Defendants have seized upon the reference by Justice Brennan to a rational basis for the challenged redistricting in Tedesco. But it has been shown in this case that many rational plans are available, based on various political, geographical and population district bases, that are just as rational as the one selected which do far less violence to the principle of equal representation. The rationale of the present plan is based largely on the former school districts which have been abolished by the act of the Pennsylvania legislature in the composition of the new school district. Reynolds v. Sims, 377 U.S. 533, 84 S. Ct. 1362, 12 L. Ed. 2d 506 (1964) says of such plan:
(p. 581, 84 S.Ct. p. 1392) * * * "But if, even as a result of a clearly rational state policy of according some legislative representation to political subdivisions, population is submerged as the controlling consideration in the apportionment of seats in the particular legislative body, then the right of all of the State's citizens to cast an effective and adequately weighed vote would be unconstitutionally impaired."
(p. 567, 84 S.Ct. p. 1384) * * * "Population is, of necessity, the starting point for consideration and the controlling criterion for judgment in legislative apportionment controversies. A citizen, a qualified voter, is no more nor no less so because he lives in the city or on the farm. This is the clear and strong command of our Constitution's Equal Protection Clause." * * *
Defendants have contended that the application of these principles have been limited by the Supreme Court to state-wide elections for the state's legislative body. But in striking down the Georgia County-unit plan of voting in a party primary election the Court said:
"* * * Once the geographical unit for which a representative is to be chosen is designated, all who participate in the election are to have an equal vote whatever their race, whatever their sex, whatever their occupation, whatever their income, and wherever their home may be in that geographical unit. This is required by the Equal Protection Clause of the Fourteenth Amendment." Gray v. Sanders, 372 U.S. 368 at p. 379, 83 S. Ct. 801 at p. 808.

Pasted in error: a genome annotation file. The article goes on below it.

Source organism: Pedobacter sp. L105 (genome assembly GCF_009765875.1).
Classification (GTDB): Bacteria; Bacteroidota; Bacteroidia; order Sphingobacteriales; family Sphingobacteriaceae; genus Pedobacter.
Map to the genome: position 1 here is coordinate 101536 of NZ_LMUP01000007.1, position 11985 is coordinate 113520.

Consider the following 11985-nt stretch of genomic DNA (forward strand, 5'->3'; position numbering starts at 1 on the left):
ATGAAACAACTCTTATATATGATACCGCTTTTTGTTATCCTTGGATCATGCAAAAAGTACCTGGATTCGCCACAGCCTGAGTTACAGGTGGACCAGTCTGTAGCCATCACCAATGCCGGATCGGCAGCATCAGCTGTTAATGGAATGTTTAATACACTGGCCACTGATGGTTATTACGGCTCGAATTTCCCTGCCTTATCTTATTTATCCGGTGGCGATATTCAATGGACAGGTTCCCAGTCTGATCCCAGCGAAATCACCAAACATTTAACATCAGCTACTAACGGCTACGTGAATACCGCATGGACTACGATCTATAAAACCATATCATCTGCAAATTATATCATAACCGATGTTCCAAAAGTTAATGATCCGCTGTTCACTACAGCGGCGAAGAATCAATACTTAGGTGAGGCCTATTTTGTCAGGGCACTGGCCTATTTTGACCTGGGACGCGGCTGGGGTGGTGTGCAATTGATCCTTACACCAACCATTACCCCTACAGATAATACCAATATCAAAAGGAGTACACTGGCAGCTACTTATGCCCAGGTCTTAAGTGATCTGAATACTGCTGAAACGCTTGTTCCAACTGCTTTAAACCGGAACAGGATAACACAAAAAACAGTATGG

Nor do we believe that the status of a local school district, being an arm or agency of the state legislature to administer its educational system makes it immune from the constitutional requirement. Admittedly the state legislature *35 could administer its school system other than by local elective boards. It does so in first class school districts in this state. (See Wilson v. Philadelphia School District, 328 Pa. 225, 195 A. 90, 113 A.L.R. 1401). But in the Little Rock School case (Cooper v. Aaron, 358 U.S. 1, 78 S. Ct. 1401, 3 L. Ed. 2d 5, 1958) the Court held:
(p. 17, 78 S.Ct. p. 1409) "`The constitutional provision, therefore, must mean that no agency of the State, or of the officers or agents by whom its powers are exerted, shall deny to any person within its jurisdiction the equal protection of the laws. Whoever, by virtue of public position under a State government, * * * denies or takes away the equal protection of the laws, violates the constitutional inhibition; and as he acts in the name and for the State, and is clothed with the State's power, his act is that of the State. This must be so, or the constitutional prohibition has no meaning.' Ex parte Virginia, 100 U.S. 339, 347 [25 L. Ed. 676]. Thus the prohibitions of the Fourteenth Amendment extend to all action of the State denying equal protection of the laws; whatever the agency of the State taking the action, * * * or whatever the guise in which it is taken * * *." (citation omitted).
The legislature of the State of Pennsylvania has delegated the management of its educational system in local areas to local school boards. These boards, in the class of school district in the present case, and in most other classes, are elected by popular vote. The state has also delegated to such boards the power to levy taxes, and in most local communities the various taxes levied by the school boards are the largest local tax imposition. While school boards are subject to numerous limitations in the exercise of local powers, these limitations are no less in scope or variety than the limitations imposed on other governmental subdivisions or municipal corporations. The encroachment of state control and the extent and variety of state financial aid extends to all forms of political subdivisions in the state as well as to school boards.
In Lynch v. Torquato, 343 F.2d 370 (3rd Cir., 1965), where the Court of Appeals for the Third Circuit found this principle not applicable to a political party's local committee organization, the court, in citing Gray v. Sanders, 372 U.S. 368, 83 S. Ct. 801 (the Georgia County unit case), states: